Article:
Assuming that your map is Google Maps, they use the Mercator projection, so you'd need to use that for the conversion.
Under the Mercator projection, the distance that a pixel represents in meters varies with latitude, so while a meter is a very small distance compared to the Earth radius, latitude is important.

All the examples below are javascript, so you might need to translate them.

Here is a general explanation of the coordinate system:

http://code.google.com/apis/maps/documentation/javascript/maptypes.html#WorldCoordinates

This example contains a MercatorProjection object, which includes the methods fromLatLngToPoint() and fromPointToLatLng():

http://code.google.com/apis/maps/documentation/javascript/examples/map-coordinates.html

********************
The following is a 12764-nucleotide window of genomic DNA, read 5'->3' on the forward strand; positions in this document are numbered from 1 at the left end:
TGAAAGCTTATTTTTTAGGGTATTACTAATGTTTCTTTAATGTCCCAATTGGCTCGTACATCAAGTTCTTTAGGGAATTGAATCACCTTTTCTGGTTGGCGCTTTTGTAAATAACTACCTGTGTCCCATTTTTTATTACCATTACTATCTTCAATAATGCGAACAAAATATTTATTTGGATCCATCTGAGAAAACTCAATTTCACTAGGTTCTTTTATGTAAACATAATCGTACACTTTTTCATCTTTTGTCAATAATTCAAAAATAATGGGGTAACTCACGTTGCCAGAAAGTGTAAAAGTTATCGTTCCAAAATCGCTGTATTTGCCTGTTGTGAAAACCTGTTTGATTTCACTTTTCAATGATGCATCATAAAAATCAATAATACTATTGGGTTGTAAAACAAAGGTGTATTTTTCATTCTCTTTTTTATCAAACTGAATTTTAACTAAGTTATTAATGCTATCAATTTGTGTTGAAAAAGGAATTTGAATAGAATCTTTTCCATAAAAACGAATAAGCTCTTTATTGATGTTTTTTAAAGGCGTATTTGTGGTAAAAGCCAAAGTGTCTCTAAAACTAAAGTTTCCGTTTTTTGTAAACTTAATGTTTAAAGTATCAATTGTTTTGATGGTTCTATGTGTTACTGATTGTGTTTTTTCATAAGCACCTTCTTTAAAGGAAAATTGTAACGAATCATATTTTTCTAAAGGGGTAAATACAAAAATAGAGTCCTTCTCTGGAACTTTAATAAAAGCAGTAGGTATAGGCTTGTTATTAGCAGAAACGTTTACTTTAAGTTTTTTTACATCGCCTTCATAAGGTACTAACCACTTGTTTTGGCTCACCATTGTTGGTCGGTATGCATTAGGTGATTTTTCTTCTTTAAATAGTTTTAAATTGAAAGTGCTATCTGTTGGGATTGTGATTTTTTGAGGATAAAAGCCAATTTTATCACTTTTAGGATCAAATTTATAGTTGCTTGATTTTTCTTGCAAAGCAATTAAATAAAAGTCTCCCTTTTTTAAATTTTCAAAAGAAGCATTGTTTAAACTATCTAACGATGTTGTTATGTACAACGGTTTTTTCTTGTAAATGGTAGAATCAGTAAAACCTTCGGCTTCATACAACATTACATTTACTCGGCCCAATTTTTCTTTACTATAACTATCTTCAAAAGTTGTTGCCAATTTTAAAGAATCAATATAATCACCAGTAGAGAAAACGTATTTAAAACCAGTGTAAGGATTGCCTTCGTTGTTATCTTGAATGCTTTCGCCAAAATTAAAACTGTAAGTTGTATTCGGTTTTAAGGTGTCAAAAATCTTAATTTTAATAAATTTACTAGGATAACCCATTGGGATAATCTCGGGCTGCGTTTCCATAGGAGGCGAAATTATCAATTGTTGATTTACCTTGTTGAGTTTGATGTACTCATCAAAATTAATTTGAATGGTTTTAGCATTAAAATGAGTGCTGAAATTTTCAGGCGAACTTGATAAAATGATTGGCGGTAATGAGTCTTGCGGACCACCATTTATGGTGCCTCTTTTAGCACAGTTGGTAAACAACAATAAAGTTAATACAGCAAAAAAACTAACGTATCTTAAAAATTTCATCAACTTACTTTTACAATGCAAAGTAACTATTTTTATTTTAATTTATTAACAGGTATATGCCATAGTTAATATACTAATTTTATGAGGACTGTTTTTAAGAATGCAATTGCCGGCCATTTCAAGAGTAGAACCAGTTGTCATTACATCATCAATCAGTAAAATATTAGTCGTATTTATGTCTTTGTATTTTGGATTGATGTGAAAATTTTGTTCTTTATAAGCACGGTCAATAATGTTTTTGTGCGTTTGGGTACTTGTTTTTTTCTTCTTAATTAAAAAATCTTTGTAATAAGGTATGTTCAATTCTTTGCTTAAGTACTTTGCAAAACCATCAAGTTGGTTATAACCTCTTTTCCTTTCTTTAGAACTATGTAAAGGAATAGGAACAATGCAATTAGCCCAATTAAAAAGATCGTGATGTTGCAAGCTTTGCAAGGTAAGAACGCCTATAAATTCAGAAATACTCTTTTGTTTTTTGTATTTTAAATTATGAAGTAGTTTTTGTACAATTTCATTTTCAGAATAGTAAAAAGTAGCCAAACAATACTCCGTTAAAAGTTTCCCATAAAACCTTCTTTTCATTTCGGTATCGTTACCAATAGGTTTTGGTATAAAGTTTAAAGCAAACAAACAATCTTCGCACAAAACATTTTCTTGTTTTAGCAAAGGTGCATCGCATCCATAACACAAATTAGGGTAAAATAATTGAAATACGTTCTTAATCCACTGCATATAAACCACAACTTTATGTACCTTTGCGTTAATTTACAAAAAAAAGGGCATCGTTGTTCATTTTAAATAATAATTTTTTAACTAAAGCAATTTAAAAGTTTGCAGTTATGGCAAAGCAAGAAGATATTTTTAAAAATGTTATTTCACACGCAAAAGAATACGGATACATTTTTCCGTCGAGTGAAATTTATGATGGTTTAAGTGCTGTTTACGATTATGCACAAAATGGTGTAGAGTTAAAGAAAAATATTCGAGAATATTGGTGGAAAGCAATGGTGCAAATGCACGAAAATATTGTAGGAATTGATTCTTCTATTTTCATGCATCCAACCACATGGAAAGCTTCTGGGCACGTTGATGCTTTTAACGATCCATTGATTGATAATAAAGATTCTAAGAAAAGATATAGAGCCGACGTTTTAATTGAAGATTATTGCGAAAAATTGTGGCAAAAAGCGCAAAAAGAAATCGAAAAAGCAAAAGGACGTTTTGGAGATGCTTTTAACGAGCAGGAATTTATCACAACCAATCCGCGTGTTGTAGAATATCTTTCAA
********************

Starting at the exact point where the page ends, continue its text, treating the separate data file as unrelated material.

Once you have converted your (x,y) to (lat,lon), this is how you draw a circle:

```
// Pseudo code
var d = radius/6378800; // 6378800 is Earth radius in meters
var lat1 = (PI/180)* centerLat;
var lng1 = (PI/180)* centerLng;
// Go around a circle from 0 to 360 degrees, every 10 degrees
for (var a = 0 ; a < 361 ; a+=10 ) {
var tc = (PI/180)*a;
var y = asin(sin(lat1)*cos(d)+cos(lat1)*sin(d)*cos(tc));
var dlng = atan2(sin(tc)*sin(d)*cos(lat1),cos(d)-sin(lat1)*sin(y));
var x = ((lng1-dlng+PI) % (2*PI)) - PI ;
var lat = y*(180/PI);
var lon = x*(180/PI);
// Convert the lat and lon to pixel (x,y)
}
```

These two mashups draw a circle of a given radius on the surface of the Earth:

http://maps.forum.nu/gm_sensitive_circle2.html

http://maps.forum.nu/gm_drag_polygon.html

If you choose to ignore the projection then you'd use cartesian coordinates and simply draw the circle using Pythagoras Theorem:

http://en.wikipedia.org/wiki/Circle#Cartesian_coordinates

`2`

to the`radius`

parameter. Now, you saydepend on the zoom level, so I guess you'll have to pass something like`2 * (zoomLevel * zoomLevelCoefficient)`

– David Hedlund Aug 2 '10 at 5:06